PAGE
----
Contributor Post Created with Sketch. Turkey Arrests VICE Journalists

 

A Turkish court leveled formal charges of terrorism at three VICE News journalists and their colleague yesterday.

The Iraqi journalist Mohammed Ismael Rasool, and two British journalists, Jake Hanrahan and Philip Pendlebury, were detained late Thursday evening and taken into custody in the southeastern city of Diyarbakır. So was their driver, who was released. They’ve been accused of working for both the PKK and ISIS, prompting some foreign observers to announce that Turkey has gone “bat-[redacted] insane,” but as my fellow Turkey-watcher Erik Meyersson notes, for journalists in Turkey, especially Kurds, “this kind of Kafkaesque repression is mostly referred to as: Monday.”

The state-run Anadolu Agency has listed the evidence against them:

A notebook in which the abbreviations and English translations of the PKK/KCK [Kurdish Communities Union] terror organization’s affiliated entities was found in the hotel room that the journalists were staying in. …

Other evidence included, according to the report, footage filmed by the journalists, showing the militants of the PKK’s youth wing, the Patriotic Revolutionary Youth Movement (YDG-H), preparing Molotov cocktails and homemade explosives.

While speaking to the prosecutor, the journalists repeated their testimonies given to the police, pleading not guilty. As a reporter, Hanrahan said, he had to know the names of the organizations, their leaders and goals to prepare a news story.

Keep an eye out for this story elsewhere. See how many times you spot the phrase, “two journalists detained.” Weird, isn’t that? I guess you don’t exist if you’ve got an Iraqi passport. (Hey, you know what that attitude is called? Yep. The real thing. Who would have imagined you’d find that, right in the pages of the enlightened Atlantic?)

The Western journalists are relatively fortunate, because the West pays attention when Western journalists are arrested.

Here’s the OSCE’s most recent table of imprisoned journalists in Turkey:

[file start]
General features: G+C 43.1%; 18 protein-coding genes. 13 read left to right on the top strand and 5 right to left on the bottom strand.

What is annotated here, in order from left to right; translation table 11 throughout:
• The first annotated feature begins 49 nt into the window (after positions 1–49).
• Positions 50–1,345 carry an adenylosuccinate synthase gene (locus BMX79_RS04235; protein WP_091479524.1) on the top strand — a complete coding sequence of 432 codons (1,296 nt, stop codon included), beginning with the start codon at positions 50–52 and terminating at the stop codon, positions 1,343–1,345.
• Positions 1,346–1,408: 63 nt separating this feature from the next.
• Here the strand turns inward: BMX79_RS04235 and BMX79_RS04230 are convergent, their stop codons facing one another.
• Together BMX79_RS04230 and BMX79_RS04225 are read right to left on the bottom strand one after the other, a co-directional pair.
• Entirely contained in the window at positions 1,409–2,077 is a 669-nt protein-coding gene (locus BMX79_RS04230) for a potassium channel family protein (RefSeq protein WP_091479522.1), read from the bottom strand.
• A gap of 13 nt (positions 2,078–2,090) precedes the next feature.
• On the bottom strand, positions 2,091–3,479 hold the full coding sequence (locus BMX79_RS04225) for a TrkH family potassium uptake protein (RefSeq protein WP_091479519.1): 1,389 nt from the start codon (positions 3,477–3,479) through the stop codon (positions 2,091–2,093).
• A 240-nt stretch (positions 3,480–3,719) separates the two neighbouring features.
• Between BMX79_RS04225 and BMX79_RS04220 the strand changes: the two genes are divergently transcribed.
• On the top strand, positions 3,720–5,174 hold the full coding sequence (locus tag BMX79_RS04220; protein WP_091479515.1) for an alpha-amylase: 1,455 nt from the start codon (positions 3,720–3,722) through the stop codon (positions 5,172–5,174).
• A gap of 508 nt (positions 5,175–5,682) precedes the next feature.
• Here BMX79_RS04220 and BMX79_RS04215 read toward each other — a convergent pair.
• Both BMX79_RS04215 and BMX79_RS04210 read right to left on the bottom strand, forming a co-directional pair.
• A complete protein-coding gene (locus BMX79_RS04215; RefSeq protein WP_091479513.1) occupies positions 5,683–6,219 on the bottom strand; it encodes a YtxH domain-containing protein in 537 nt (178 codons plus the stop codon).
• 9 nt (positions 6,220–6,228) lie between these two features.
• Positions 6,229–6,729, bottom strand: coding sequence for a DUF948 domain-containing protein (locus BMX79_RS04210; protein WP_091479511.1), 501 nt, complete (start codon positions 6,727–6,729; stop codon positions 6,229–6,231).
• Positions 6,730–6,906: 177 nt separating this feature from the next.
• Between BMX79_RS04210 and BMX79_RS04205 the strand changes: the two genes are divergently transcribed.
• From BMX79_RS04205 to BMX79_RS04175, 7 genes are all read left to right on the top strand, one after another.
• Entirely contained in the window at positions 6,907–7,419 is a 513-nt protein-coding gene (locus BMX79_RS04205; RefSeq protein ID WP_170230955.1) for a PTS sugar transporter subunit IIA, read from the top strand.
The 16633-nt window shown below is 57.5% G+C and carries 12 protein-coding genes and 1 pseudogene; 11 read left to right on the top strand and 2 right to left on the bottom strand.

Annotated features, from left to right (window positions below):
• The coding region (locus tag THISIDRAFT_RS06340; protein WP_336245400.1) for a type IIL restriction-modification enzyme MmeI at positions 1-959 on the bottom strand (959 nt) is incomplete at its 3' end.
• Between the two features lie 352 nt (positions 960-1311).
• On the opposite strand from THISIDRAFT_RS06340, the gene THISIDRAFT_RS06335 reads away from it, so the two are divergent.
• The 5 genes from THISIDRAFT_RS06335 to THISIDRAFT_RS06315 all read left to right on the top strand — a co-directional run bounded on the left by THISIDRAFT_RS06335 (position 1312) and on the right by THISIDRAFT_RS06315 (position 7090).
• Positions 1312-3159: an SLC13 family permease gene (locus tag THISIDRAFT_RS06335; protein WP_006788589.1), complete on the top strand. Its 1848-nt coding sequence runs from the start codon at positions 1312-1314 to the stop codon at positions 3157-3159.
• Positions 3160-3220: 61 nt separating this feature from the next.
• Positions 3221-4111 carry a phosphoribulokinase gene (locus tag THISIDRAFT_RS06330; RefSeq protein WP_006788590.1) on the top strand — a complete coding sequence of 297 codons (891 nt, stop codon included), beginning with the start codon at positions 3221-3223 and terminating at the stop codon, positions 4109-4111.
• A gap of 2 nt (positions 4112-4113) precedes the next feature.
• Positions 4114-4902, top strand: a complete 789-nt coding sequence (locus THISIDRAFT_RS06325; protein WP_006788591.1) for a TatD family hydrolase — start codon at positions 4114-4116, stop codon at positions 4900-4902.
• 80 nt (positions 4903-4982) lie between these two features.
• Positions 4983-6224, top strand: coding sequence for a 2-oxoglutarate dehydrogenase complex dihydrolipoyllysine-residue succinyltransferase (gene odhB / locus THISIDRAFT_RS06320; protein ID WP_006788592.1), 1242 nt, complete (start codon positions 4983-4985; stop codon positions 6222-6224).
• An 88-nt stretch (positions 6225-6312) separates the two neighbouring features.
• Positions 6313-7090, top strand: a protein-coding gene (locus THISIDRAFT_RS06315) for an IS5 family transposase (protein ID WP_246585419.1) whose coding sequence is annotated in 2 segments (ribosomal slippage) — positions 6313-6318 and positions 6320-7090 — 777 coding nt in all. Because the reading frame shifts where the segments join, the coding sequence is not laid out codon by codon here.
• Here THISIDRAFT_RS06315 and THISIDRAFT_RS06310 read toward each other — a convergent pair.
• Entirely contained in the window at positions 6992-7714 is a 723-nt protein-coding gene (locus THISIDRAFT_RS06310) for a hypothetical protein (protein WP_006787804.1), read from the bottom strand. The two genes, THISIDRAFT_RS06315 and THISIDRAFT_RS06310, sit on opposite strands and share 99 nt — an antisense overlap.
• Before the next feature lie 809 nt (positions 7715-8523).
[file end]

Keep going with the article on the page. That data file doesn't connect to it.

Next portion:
Screen Shot 2015-09-01 at 16.29.30

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The number has actually gone down from its high-water mark a few years ago, I think.

VICE News condemns the arrests (which is far more support than any freelancer would get: That’s one reason I soured on freelancing).

“Today the Turkish government has leveled baseless and alarmingly false charges of ‘working on behalf of a terrorist organization’ against three VICE News reporters, in an attempt to intimidate and censor their coverage,” [Kevin Sutcliffe, VICE’s Head of News Programming in Europe] said. “Prior to being unjustly detained, these journalists were reporting and documenting the situation in the southeastern Turkish province of Diyarbakir.

“VICE News condemns in the strongest possible terms the Turkish government’s attempts to silence our reporters who have been providing vital coverage from the region,” Sutcliffe added. “We continue to work with all relevant authorities to expedite the safe release of our three colleagues and friends.”

Nothing’s more demoralizing than taking a few risks to get the story and then finding out that no one cares — trust me on that — so let’s watch one of the reports they’re now in jail for bringing to you:

By the way, I too am a strong supporter of the free press and don’t think journalists should be jailed. Seems the US State Department even vaguely agrees with me about this: “We urge Turkish authorities to ensure their actions uphold universal democratic values, including due process, freedom of expression, as well as access to media and information,” Mark Toner, a spokesman for U.S. State Department, said Monday in response to the arrests. He didn’t mention the names of the men who were arrested or call for their release. Totally typical of the way State speaks whenever any human-rights awkwardness in Turkey comes up.

For those who want a deeper background briefing on this situation, I recommend Gareth Jenkins’ Erdoğan’s War: The Causes and Consequences of the Upsurge in Kurdish Violence. Also check out this very enlightening piece by my colleague Fréderike Geerdink: PKK prepared for ‘people’s war’ during ceasefire. (She too was arrested a few months ago on similar charges; they tried and acquitted her; she went right back to work.)

 

There are 11 comments.

  1. James Gawron Thatcher
    James Gawron Joined in the first year of Ricochet Ricochet Charter Member

    Claire,

    How does this dovetail into the election situation? I saw this article on Arutz Sheva about a week ago.

    Erdogan’s Kurdish War Gamble Fails Spectacularly

    Analysts have predicted that Turkey’s anti-Kurdish crackdown was meant to force new elections after the pro-Kurdish Peoples’ Democratic Party (HDP) scored a huge victory in the recent elections, winning 13% of the poll and 80 seats thanks to support from non-Kurdish voters who they stole away from Erdogan.

    Interestingly, the new poll places the HDP as strengthening even further and gaining 13.5% support, despite Erdogan’s crackdown.

    AKPs main opposition, the secular CHP party, continues to strengthen as well, jumping from 25.1% in the elections to 27.8%, while the nationalist MHP party dropped ever so slightly from 16.5% to 16.3%.

    The Gezici poll was conducted earlier this week in 36 provinces, with 4,860 Turks taking part.

    Regards,

    Jim

    • #1
    • September 1, 2015, at 8:58 AM PDT